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Economic Forecasts and Monetary Policy

Today I would like to share with you some of my thoughts about economic forecasts and monetary policy. I will begin with some comments about the economy's recent performance and the outlook for 2006. Next, I will explain why making sound policy decisions requires me to think about both the demand and supply sides of the economy. Finally, I will describe how the stories behind the forecasts directly relate to the way I think about the appropriate course for monetary policy.

Please note that the views I express today are mine alone. I do not presume to speak for any of my colleagues in the Federal Reserve System.

Economic Performance and the 2006 Outlook

I will set the context for my remarks by first taking a brief look at our recent economic performance and the outlook for 2006. Although the national economy in 2005 was not as strong as it was in 2004, overall we saw solid growth for the year. As you know, the economy endured a series of significant energy-price shocks that, in earlier eras, might have triggered a recession. Instead, third-quarter GDP growth remained strong.

Now, it is true that the advance estimate for fourth-quarter GDP growth was only 1.1 percent. Some may interpret this weak performance as a sign that the energy shocks may have finally taken their toll. However, we should remind ourselves that these are preliminary numbers. Third-quarter GDP growth was substantially revised upward, so we may learn in a few weeks that fourth-quarter growth was not quite as weak as the initial estimate indicates.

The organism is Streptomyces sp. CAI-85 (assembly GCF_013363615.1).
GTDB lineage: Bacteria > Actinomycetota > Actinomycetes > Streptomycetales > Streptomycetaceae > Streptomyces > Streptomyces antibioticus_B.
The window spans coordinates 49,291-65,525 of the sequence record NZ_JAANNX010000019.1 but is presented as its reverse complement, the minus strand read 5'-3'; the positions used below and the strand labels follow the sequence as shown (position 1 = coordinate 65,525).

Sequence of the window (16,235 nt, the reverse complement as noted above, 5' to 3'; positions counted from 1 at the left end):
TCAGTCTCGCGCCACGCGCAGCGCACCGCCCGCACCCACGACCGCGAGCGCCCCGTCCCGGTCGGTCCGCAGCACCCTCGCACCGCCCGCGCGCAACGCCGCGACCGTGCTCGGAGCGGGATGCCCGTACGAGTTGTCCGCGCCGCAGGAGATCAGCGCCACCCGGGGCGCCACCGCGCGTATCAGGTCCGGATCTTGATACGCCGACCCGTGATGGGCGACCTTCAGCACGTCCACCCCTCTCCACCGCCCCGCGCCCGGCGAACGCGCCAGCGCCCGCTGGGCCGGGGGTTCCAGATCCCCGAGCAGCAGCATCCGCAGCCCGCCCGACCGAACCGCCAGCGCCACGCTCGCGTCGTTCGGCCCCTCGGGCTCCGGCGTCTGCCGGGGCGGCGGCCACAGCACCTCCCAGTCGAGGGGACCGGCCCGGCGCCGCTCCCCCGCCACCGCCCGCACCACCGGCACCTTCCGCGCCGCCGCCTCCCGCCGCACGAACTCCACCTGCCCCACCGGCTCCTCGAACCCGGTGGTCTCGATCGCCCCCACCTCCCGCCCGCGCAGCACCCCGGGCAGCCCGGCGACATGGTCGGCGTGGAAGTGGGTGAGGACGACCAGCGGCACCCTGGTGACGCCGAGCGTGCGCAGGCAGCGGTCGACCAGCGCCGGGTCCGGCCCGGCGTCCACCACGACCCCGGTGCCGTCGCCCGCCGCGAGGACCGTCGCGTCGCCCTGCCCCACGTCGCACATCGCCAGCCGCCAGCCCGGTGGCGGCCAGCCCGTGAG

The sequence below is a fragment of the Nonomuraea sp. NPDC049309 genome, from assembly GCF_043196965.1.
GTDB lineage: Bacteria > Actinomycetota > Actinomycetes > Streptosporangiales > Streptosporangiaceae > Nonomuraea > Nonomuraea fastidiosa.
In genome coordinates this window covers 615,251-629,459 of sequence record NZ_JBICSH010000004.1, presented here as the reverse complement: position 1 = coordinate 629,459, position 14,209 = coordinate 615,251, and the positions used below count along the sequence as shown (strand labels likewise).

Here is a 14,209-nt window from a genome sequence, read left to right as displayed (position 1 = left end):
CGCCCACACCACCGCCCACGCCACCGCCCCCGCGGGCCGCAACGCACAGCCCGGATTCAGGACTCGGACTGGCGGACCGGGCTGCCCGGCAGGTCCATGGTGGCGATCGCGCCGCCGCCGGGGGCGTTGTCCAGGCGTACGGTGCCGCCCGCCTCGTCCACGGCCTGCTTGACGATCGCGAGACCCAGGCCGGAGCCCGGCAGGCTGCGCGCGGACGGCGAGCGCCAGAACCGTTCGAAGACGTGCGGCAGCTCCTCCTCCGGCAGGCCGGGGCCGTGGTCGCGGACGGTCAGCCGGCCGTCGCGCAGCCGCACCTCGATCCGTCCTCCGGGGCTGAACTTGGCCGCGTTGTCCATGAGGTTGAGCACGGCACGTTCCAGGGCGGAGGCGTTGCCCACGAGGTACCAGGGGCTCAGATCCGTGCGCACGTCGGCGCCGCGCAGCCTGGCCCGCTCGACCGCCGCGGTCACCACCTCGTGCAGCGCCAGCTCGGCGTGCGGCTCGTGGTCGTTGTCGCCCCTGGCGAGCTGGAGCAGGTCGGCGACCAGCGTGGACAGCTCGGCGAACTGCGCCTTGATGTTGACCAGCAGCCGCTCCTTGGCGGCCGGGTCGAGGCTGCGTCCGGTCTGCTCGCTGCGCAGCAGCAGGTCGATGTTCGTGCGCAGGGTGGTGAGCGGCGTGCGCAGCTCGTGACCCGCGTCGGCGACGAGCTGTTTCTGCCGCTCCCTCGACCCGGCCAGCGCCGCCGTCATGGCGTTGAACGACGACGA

We should also remember that it is fairly common to miss on forecasts of quarter-to-quarter economic performance. For instance, it would not surprise me too much to look back and see that some of the growth we thought would occur in the final three months of last year was actually spread across the third quarter of 2005 - when GDP growth was stronger than expected - and the first quarter or two of this year.

Please understand that I am not suggesting we should be complacent about the weak statistic for fourth-quarter growth. I will be watching the incoming data very carefully over the next several months. In fact, the early data for January have been reasonably good.

Assuming the preliminary fourth-quarter report holds up, though, GDP still grew last year by 3.5 percent. For the year as a whole, it is clear that employment growth accelerated, business fixed investment was relatively strong, and core inflation remained subdued.

What about the outlook for 2006? Most forecasters are expecting another solid performance. Forecasts published by Blue Chip Economic Indicators, the Congressional Budget Office, and NABE economists generally call for real GDP to expand by roughly 3-1/4 to 3-1/2 percent this year. Housing investment is generally expected to slow, while business fixed investment is expected to increase. These forecasts call for interest rates, the unemployment rate, and core inflation to remain steady. I know that at your meeting last month, your three forecasters presented views that were largely the same.

No one, of course, is expecting that every detail of these forecasts will prove to be precisely accurate. We have to acknowledge reality: Any forecast is only as good as our ability to look into the future and foresee the unforeseeable.

In fact, the standard deviation of annual real GDP growth is about 2-1/2 percentage points. This means that most of the time we would expect real GDP growth to vary in a range that is quite large - between 1 and 6 percent. Although very good economic forecasting models can narrow that range of uncertainty, a fair amount of uncertainty still remains. Forecasting is a tough business, leading some people to question the value of forecasting altogether.